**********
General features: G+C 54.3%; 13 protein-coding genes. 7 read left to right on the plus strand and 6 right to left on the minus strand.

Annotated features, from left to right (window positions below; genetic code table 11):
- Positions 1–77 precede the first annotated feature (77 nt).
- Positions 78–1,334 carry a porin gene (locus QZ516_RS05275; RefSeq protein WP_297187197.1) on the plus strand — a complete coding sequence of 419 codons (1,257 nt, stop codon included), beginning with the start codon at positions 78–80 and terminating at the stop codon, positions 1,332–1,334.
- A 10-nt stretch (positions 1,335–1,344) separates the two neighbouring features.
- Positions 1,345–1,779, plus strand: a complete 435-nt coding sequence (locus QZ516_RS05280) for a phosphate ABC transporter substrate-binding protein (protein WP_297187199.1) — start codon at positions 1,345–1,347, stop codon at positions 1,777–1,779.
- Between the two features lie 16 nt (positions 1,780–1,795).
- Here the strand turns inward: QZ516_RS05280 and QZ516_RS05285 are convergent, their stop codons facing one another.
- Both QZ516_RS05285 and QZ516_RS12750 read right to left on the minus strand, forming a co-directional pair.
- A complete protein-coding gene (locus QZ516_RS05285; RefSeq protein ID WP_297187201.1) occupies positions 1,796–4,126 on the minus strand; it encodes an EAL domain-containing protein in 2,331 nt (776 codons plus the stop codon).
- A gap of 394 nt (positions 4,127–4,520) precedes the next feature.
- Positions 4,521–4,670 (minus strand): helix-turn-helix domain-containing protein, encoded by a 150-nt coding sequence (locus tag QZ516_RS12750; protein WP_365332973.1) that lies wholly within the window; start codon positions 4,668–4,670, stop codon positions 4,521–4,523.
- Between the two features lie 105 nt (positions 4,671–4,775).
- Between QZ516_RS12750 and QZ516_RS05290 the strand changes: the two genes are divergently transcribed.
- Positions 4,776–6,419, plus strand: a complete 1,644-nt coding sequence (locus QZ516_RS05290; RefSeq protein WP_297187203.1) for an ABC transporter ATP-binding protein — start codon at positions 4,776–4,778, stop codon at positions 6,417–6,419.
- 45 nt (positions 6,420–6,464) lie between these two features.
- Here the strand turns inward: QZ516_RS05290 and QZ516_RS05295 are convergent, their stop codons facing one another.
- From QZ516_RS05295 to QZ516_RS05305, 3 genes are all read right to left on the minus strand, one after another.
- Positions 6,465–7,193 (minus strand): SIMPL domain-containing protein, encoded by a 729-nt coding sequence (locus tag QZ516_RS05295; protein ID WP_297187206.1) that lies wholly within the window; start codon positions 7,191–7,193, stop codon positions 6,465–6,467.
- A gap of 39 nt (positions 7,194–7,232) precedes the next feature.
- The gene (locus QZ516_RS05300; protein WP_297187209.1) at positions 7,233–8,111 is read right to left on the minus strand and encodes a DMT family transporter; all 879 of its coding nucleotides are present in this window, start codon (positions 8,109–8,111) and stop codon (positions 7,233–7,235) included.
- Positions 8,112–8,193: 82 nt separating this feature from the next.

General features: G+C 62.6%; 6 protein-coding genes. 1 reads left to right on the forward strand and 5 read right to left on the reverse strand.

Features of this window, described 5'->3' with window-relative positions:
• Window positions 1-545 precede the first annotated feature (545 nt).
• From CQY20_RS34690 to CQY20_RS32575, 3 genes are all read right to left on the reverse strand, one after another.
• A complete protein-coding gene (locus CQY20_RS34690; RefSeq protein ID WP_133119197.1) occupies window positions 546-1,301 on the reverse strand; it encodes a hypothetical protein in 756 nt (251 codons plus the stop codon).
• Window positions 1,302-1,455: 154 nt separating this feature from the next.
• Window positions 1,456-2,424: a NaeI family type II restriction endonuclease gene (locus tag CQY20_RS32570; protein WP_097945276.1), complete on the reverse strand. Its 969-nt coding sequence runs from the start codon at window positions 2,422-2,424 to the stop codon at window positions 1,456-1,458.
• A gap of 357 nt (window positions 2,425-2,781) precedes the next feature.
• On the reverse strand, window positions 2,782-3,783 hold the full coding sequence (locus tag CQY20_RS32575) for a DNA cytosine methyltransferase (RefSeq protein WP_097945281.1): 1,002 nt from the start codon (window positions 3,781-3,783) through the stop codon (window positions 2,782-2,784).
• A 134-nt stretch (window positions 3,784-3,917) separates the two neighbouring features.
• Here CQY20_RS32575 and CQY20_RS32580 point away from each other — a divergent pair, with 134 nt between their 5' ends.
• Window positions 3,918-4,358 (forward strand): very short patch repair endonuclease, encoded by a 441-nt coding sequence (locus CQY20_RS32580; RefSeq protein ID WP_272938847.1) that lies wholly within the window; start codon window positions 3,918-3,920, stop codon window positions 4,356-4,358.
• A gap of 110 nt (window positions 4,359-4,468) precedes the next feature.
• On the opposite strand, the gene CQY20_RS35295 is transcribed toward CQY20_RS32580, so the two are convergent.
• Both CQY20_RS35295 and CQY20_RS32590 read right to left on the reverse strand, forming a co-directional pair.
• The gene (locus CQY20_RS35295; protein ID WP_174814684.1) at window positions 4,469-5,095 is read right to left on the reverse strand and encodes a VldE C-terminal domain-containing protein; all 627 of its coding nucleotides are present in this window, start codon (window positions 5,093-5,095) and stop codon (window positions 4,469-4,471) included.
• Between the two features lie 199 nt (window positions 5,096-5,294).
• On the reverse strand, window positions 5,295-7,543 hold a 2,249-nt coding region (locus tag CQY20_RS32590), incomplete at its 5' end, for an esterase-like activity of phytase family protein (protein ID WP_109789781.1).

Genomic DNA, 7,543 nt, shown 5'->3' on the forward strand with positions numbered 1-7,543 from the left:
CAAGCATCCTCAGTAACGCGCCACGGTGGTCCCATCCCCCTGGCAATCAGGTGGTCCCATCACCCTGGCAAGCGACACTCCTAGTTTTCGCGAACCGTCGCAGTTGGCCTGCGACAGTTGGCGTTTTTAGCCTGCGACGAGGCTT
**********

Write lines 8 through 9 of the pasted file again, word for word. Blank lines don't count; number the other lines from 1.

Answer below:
- Here the strand turns inward: QZ516_RS05280 and QZ516_RS05285 are convergent, their stop codons facing one another.
- Both QZ516_RS05285 and QZ516_RS12750 read right to left on the minus strand, forming a co-directional pair.